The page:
• Bermuda: Bermuda should be cut at 1-2” for best results. This is not possible if you use a large mower or have an uneven lawn. For uneven lawns you may have to cut it at 2.5” or higher. The longer the blade the less green the blade will be. This is because the grass shades out the bottom of the blade turning it brown. If you notice your Bermuda lawn has brown spots after mowing you are likely cutting it too high or not frequently enough.
  • Zoysia: In the last 20 years, a number of zoysiagrass cultivars have been released. These cultivars, such as El Toro, Crowne, Palisades, Empire, Atlantic, and Jamur, are coarser in texture (similar to newer tall fescues) and are quicker to establish and recover from injury. They are not as cold tolerant as Meyer and should not be mowed as short as Emerald and Meyer. Cavalier, Zeon, Zorro, Geo, and Leisure Time are new zoysiagrass cultivars with a moderate growth rate and a fine texture similar to Emerald. Cold tolerance of zoysia is not a problem in North Carolina’s piedmont. If you have a variety that has a coarse-textured blade you should mow it at 3”. If you have a fine-textured blade of zoysia you should mow it at or around 2”.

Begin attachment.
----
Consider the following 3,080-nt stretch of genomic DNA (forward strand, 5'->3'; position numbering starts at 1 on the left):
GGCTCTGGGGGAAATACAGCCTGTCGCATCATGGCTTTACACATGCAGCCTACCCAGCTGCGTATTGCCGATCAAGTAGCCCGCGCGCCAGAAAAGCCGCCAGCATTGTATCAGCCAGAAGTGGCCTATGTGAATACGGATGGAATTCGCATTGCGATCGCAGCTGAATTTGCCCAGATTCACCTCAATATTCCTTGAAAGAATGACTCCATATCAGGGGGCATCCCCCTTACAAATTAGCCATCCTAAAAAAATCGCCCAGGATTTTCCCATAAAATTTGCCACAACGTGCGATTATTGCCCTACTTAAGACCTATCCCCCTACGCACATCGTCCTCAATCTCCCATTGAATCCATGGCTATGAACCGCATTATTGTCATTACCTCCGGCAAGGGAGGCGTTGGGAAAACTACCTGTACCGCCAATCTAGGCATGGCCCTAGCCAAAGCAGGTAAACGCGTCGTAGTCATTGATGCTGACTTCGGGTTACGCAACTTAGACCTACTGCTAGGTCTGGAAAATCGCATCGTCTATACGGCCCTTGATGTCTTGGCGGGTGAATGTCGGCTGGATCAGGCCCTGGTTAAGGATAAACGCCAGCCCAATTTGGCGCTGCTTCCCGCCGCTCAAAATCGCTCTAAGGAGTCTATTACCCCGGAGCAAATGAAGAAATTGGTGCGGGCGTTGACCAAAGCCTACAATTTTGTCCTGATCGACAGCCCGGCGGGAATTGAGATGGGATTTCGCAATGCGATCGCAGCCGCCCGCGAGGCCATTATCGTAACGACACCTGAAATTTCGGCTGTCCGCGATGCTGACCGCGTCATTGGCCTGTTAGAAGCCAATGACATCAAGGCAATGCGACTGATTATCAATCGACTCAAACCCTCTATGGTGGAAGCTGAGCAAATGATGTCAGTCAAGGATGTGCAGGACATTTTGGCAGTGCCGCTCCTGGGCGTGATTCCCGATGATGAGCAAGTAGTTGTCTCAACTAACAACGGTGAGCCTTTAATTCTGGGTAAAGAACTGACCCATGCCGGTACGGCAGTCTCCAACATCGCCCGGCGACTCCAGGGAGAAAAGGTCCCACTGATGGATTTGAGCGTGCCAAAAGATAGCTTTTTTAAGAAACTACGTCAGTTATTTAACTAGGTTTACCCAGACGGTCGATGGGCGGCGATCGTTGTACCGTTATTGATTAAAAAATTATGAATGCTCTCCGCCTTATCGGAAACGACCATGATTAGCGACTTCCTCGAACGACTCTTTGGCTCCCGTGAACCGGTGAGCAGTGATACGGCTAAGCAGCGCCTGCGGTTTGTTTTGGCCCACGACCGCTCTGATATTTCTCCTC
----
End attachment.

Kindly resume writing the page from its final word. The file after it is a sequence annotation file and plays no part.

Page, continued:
Still have questions? Contact our lawn care team today for the answers!

We try to cover all of the most common questions we get about our lawn care services, but sometimes you may have more. We want to answer any questions you may have, so if you don’t see what you’re looking for her, give our team of lawn care experts a call at (704) 822-1625.